The analysis resembled a systematic text condensation process, a descriptive thematic analysis strategy inspired by Malterud . The four focus group interviews were recorded, transcribed, and then analyzed. First, the authors read the text to establish an overview of the data and identified the overall preliminary themes, including face-to-face practice, rearranging work processes, keeping a person-centered care focus, adapting to technology, and collaboration with other health care professionals. Second, the second author systematically reviewed all the transcribed interviews to identify meaning units and code them in accordance with the preliminary themes. Third, the first and second authors sorted the meaning units according to the preliminary themes. Some meaning units could be sorted into two themes, and these were tagged with a comment to highlight their multiple membership. Fourth, the first and second authors carried out an iterative reading of the systematized meaning units, reducing the content under each theme but maintaining quotations. The first and second authors discussed the condensates and made further adjustments to the text. Based on the previous steps, the preliminary themes were renamed as themes. Citations related to the meaning units were used to ensure that the presented results of the analysis reflected the original context [ ]. In addition, in the final phase of writing the article, the first two authors presented the findings of the study to PACT, at which point PACT was able to provide feedback on the results. Prior to submission, all PACT members were offered the opportunity to read the article. We did not receive any objections to what we had presented and written.
For several years, PACT and NSE have been engaged in a research collaboration as a work package in the project Patients and Professionals in Partnership (3P). This study is part of the 3P research project and was approved by the privacy ombudsman at UNN in 2020 (2020/6797). The project was reviewed by the regional ethical committee (REK) (2017/1084/REK nord), which found that the project was exempt from ethical approval.
When the pandemic occurred and digital solutions were being rapidly implemented, PACT requested an evaluation study to assess the consequences for the person-centered care approach when videoconferencing was used for follow-up of their patients. The first and second authors had not previously been involved in the research collaboration and were commissioned to conduct the interviews and data analysis to provide an “outsider” view in the evaluation.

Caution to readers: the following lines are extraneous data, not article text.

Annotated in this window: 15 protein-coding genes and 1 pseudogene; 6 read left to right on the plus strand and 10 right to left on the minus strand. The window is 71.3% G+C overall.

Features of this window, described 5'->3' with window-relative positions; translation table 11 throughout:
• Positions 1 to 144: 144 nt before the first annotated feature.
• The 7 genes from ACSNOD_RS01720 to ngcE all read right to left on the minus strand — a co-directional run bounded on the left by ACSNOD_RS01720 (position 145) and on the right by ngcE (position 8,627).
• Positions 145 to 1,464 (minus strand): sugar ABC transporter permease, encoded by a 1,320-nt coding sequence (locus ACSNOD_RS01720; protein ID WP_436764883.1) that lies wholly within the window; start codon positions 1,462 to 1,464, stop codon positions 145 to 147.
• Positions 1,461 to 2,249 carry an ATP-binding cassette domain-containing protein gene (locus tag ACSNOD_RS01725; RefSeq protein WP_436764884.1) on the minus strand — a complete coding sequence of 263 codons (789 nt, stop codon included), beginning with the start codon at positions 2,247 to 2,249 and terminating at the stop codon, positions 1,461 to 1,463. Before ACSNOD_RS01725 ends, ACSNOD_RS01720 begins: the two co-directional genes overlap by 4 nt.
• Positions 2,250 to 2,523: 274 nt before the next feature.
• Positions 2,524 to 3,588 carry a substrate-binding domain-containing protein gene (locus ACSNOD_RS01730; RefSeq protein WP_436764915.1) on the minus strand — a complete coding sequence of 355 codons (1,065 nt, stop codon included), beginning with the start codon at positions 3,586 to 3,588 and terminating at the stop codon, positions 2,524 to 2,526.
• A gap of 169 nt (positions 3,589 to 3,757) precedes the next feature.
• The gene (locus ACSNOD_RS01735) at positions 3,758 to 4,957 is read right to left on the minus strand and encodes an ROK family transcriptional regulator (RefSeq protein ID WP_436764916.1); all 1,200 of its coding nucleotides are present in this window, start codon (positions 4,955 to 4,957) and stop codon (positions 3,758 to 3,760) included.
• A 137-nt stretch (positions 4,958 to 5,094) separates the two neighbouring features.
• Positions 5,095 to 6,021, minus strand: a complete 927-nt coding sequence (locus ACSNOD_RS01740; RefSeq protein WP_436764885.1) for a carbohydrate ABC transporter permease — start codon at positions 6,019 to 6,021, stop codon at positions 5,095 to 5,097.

All the participants were provided with a consent form for participation, which they approved in writing and sent to us electronically. Participation in the interviews was voluntary.
Based on the response in the four focus group interviews, we evaluated how PACT health care personnel and managers experienced the use of videoconferencing to provide person-centered care for persons with complex long-term needs during the initial phase of the COVID-19 pandemic. In accordance with the analysis, the results are presented as condensed text with quotations and are organized according to the following five overall themes: the workflow in PACT before and after the pandemic; technical training and support as prerequisites for effective digital care; new means of collaboration and coordination; divided opinions on using videoconferencing for person-centered patient care; and how saving time on patient travel contributes to person-centered care.
The Workflow in PACT Before and After the Pandemic
In the traditional way of organizing the work, PACT—as represented by 2-4 health care professionals—would make an initial assessment of the patient’s situation by visiting the patient either while the patient was still in hospital or at the patient’s home. Health care personnel from PACT made 3-4 patient visits per day, in addition to attending collaboration meetings at hospitals or in municipalities. All collaborators, including GPs, homecare services, and health care personnel from the hospital, were required to attend collaborative meetings with the patient and PACT with the aim of coordinating patient services. As a result of the pandemic, however, PACT was required to limit face-to-face meetings with patients and collaborators as much as possible: